1. Myers, PZ. "15 Misconceptions about Evolution." Pharyngula. ScienceBlogs LLC., 20 Feb. 2008. Web. 18 Sept. 2014.
2. In his book, The Blind Watchmaker, Dawkins writes, "The Darwinian theory is in principle capable of explaining life. No other theory that has ever been suggested is in principle capable of explaining life." Dawkins, Richard. The Blind Watchmaker: Why the Evidence of Evolution Reveals a Universe without Design. New York, N.Y: W.W. Norton, 1987. Print. 288.
Image courtesy PiccoloNamek

Friday, July 25, 2014

Do Airplanes Evolve? Only If Evolution Encompasses a Designer

Evolution is a topic that seems to always be accompanied by assertion and conjecture. Yesterday, the Christian Science Monitor highlighted a recent scientific journal article that compares the history of passenger airplane development with the evolution of birds.1 The abstract from the journal article begins, "The prevailing view is that we cannot witness biological evolution because it occurred on a time scale immensely greater than our lifetime. Here, we show that we can witness evolution in our lifetime by watching the evolution of the flying human-and-machine species: the airplane."2 The paper concludes with "The legacy of all flow systems (animate and inanimate) is this: they have moved mass (they have "mixed" the Earth's crust) more because of design evolution than in the absence of design evolution."3

While I don't doubt that passenger airplane design and development follow the authors' well-argued pattern of larger bodies and similar structures, the claim that this somehow allows an observer to "see" evolution as one would desire to see birds evolve shows just how loosely the term is applied even within the academic community. It comes as no surprise to anyone that the change airplanes experience are a result of intelligent designers who are constantly testing designs to select the changes that would make the vehicle more efficient and functional. These changes are not random mutations in a genome, but thoughtful extrapolations enacted with purpose.

If I were to say that birds evolved the way airplanes do, becoming more efficient because of design changes that were thoughtful extrapolations enacted with purpose, that would be a good definition of intelligent design. Darwinists would have a fit if I were to define evolution in this way, for the goal of evolution is to explain diversity and complexity without a designer.

I believe studies like this may be interesting and useful, but they tell us nothing about neo-Darwinian theory. The problem is that the evolution is famously understood as a wiggle-word as David Klinghoffer has documented. It can mean anything from change over time to natural selections acting on random mutations to all living organisms descending from a common ancestor.4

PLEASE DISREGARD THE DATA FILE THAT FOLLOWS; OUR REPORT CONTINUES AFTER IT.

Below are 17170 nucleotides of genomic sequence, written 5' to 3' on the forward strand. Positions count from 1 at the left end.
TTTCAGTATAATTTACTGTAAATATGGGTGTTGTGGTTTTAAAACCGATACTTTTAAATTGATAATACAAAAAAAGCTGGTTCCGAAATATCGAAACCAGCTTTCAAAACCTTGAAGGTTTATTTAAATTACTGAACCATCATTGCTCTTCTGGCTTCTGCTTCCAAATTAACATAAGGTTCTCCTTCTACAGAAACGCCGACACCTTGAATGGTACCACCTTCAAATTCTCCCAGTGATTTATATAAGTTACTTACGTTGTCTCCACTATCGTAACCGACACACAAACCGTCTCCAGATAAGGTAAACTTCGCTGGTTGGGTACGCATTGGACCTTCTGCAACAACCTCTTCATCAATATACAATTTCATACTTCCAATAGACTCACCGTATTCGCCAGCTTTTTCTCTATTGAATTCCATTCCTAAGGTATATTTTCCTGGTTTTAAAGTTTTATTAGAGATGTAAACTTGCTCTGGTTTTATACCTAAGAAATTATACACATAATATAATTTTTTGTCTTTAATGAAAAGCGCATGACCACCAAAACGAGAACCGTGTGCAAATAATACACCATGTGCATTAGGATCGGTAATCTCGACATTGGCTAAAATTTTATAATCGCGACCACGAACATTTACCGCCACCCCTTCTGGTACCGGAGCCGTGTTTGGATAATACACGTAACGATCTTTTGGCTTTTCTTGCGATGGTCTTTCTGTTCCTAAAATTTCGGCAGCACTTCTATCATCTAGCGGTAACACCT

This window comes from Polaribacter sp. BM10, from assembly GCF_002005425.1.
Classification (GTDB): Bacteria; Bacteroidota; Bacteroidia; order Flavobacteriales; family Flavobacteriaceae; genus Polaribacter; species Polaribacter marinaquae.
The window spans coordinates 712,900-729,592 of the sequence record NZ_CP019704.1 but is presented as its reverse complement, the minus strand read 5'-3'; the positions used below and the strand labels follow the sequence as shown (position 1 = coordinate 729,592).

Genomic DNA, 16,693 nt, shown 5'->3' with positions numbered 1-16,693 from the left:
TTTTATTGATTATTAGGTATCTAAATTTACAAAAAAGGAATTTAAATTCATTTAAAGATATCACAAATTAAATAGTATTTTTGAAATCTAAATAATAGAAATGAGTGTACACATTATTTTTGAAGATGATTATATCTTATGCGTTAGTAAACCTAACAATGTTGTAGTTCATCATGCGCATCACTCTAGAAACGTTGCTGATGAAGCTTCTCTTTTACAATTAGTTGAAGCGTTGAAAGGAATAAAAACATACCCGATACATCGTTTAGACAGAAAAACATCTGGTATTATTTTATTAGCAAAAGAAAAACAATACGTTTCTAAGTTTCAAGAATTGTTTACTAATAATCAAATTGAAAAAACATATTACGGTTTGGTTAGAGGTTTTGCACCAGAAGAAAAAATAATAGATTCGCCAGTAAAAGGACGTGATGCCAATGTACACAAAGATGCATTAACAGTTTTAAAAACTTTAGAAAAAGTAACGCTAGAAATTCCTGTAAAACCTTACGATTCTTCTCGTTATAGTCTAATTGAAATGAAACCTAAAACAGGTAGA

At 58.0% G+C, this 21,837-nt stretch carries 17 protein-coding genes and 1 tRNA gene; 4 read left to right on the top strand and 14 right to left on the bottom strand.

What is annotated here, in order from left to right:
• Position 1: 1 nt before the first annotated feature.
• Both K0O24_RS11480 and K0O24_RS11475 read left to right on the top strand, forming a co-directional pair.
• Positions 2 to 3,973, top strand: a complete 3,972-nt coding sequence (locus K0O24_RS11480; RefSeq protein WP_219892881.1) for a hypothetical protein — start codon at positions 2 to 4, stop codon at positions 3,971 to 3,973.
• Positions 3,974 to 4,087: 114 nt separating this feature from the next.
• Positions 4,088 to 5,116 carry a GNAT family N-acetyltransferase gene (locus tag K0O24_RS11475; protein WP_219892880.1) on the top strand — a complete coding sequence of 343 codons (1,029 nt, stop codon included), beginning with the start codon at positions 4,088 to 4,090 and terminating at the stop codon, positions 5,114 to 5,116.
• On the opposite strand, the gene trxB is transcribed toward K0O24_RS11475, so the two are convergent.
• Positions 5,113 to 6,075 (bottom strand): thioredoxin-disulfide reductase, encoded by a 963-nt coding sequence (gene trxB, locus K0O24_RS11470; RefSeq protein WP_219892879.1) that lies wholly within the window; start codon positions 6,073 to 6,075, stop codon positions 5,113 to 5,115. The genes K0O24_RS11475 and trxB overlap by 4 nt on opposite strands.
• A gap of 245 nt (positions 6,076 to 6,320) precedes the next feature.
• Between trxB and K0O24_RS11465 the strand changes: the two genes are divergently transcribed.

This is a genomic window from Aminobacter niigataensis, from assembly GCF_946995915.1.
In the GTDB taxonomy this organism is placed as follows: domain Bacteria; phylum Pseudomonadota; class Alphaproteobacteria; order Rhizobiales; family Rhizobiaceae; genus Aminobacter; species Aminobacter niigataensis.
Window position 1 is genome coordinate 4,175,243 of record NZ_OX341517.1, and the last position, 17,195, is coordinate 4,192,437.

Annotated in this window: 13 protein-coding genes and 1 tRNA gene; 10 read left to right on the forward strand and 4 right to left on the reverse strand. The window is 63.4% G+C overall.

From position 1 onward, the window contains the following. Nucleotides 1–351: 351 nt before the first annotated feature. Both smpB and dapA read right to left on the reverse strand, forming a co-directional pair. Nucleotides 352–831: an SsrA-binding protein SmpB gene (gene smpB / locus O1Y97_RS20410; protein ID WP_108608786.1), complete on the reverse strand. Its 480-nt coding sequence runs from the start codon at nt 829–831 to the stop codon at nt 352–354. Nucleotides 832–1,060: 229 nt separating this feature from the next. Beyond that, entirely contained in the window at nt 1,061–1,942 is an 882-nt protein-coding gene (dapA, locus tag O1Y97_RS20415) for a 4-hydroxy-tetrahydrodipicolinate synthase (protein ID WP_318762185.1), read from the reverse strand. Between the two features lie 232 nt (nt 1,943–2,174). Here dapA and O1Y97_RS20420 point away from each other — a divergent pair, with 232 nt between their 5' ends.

It seems that the authors of this article have taken the meaning of evolution in one its broadest senses. They define the term when commenting on the image provided above:
Yes, we should care because bird's-eye-views such as Fig. 1 open everybody's eyes to the natural phenomenon called "evolution." Evolution means a flow organization (design) that changes over time. In biology, evolution is largely a mental construct built on imagination, because the time scale of animal evolution is immense relative to the time available to us for observations. We cannot witness animal evolution, and this places the biology argument for evolution at a disadvantage. It would be useful to have access to the evolution of one species in real time.

Looking at Fig. 1 satisfies precisely this need.5
You can see how subtly the authors try to apply the changes in airplane design to biological evolution, but such application is without merit, for they never discuss the mechanism of the change within the biological counterpart to the airplane. Who are these designers that are coming up with new bird body types? The assumption seems to be, well I'm actually not sure what it proves. Things change. Humans improve designs because they want their efforts to be efficient and rewarding, both financially and emotionally. But if passenger airplane designs satisfy the need to see evolution in action, then the intelligent design community offers a better explanation of the diversity of bird types than the neo-Darwinian model ever will.


1. Lewis, Tayna. "Airplane designs evolve like flying animals do, say scientists" The Christian Science Monitor. 23 July 2014. Web.
2. Bejan A., J. D. Charles and S. Lorente. "The evolution of airplanes." J. Appl. Phys. 116, 044901 (2014); Web. 25 July 2014.
3. Ibid.
4. Klinghoffer, David. "The Eight Meanings of ‘Evolution’." Evolution News and Views. Web. 26 Aug 2011.